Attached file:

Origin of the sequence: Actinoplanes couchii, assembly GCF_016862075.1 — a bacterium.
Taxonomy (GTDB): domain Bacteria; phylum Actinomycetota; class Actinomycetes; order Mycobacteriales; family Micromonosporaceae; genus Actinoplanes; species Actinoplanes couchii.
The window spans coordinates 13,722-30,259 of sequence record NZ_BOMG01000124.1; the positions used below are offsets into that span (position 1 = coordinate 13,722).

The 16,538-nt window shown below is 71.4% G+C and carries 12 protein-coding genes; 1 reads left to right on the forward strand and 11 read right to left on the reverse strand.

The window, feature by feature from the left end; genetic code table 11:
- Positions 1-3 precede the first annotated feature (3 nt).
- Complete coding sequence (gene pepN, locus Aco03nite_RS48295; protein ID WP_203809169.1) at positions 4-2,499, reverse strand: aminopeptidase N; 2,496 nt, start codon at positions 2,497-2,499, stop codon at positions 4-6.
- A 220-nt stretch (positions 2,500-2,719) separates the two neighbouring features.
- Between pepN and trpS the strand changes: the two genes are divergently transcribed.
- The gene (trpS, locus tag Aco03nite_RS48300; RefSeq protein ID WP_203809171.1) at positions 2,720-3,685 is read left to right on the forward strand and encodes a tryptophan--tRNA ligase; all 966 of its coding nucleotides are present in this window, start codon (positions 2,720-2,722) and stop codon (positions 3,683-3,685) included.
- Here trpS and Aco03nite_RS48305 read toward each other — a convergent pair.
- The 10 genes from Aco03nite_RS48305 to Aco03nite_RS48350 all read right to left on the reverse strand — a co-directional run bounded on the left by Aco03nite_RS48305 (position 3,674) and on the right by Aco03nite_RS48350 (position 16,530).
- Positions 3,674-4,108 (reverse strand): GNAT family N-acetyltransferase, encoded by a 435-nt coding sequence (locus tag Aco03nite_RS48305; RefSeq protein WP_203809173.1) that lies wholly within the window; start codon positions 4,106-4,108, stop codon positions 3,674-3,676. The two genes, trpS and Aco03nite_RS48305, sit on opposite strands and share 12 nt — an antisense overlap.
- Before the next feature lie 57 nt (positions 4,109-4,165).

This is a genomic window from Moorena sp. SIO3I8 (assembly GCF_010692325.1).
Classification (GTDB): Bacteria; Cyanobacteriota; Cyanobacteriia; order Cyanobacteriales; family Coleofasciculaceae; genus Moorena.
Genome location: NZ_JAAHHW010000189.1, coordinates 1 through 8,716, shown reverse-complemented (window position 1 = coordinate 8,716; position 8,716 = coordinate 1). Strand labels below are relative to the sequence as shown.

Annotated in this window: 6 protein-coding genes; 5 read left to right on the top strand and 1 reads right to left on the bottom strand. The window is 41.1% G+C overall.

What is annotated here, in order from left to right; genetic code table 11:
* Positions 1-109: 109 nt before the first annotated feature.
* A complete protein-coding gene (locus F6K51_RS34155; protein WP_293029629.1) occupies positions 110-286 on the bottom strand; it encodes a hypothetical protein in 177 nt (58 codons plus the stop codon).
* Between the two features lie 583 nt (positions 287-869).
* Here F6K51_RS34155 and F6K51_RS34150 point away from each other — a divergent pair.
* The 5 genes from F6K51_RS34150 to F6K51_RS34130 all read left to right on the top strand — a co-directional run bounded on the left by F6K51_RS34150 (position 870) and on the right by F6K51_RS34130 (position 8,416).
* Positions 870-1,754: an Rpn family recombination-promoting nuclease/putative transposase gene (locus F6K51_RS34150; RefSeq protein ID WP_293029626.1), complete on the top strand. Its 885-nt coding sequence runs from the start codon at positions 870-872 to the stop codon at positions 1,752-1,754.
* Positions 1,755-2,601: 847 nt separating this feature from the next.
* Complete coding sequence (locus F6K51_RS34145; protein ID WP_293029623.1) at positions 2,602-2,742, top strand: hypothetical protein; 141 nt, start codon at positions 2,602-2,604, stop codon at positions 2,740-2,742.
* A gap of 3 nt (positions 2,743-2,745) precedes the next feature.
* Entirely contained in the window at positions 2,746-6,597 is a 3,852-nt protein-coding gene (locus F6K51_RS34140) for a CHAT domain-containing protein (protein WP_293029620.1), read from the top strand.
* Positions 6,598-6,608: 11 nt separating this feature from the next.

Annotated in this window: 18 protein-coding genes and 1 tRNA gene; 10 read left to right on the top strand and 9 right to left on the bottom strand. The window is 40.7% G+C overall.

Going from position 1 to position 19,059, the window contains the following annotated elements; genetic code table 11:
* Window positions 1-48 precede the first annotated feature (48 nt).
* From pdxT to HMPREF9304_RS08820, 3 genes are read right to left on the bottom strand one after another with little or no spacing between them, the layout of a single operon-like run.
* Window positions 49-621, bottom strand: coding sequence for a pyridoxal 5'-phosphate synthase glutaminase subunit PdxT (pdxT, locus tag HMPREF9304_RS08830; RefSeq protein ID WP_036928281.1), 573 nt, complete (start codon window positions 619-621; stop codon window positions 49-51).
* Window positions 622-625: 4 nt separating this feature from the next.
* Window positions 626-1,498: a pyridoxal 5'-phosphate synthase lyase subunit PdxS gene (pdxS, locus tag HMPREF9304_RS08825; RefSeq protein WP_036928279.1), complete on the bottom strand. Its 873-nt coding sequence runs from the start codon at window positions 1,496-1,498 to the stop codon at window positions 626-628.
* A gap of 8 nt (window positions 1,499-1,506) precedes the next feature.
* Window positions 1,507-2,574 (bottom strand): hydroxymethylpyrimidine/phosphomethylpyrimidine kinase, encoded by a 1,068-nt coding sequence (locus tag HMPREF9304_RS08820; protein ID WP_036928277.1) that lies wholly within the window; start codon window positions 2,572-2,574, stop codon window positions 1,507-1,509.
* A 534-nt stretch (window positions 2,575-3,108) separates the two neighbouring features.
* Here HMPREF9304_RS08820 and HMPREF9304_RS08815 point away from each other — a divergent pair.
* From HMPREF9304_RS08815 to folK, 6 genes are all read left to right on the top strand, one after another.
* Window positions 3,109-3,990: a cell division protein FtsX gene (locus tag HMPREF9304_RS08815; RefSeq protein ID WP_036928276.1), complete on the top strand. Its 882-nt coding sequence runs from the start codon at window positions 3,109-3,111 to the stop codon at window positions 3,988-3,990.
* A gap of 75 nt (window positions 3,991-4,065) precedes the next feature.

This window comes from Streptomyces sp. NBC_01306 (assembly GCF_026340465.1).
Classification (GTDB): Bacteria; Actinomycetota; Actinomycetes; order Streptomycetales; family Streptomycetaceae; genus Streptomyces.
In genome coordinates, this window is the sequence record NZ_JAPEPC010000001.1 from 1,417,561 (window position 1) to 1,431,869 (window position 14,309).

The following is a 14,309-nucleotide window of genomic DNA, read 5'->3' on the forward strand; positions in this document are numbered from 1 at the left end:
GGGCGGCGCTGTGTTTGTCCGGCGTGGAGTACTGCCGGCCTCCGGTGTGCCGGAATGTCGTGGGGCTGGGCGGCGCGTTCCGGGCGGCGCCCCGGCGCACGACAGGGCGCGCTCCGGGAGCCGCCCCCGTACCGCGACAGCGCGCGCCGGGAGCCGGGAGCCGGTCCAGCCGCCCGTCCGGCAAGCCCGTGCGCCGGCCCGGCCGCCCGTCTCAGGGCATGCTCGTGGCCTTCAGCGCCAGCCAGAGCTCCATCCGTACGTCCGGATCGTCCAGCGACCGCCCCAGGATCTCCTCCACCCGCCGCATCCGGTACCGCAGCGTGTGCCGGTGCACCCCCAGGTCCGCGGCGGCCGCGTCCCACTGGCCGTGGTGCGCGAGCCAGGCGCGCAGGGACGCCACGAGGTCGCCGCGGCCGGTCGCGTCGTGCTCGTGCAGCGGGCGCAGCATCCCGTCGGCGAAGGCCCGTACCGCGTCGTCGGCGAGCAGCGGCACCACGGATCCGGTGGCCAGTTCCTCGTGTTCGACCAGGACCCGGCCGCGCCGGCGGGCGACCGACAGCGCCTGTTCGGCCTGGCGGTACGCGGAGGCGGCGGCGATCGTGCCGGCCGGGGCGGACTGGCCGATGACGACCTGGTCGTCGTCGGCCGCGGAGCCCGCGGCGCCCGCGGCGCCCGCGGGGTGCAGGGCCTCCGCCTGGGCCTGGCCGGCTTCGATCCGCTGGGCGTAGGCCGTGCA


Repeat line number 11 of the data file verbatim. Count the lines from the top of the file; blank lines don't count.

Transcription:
- Here trpS and Aco03nite_RS48305 read toward each other — a convergent pair.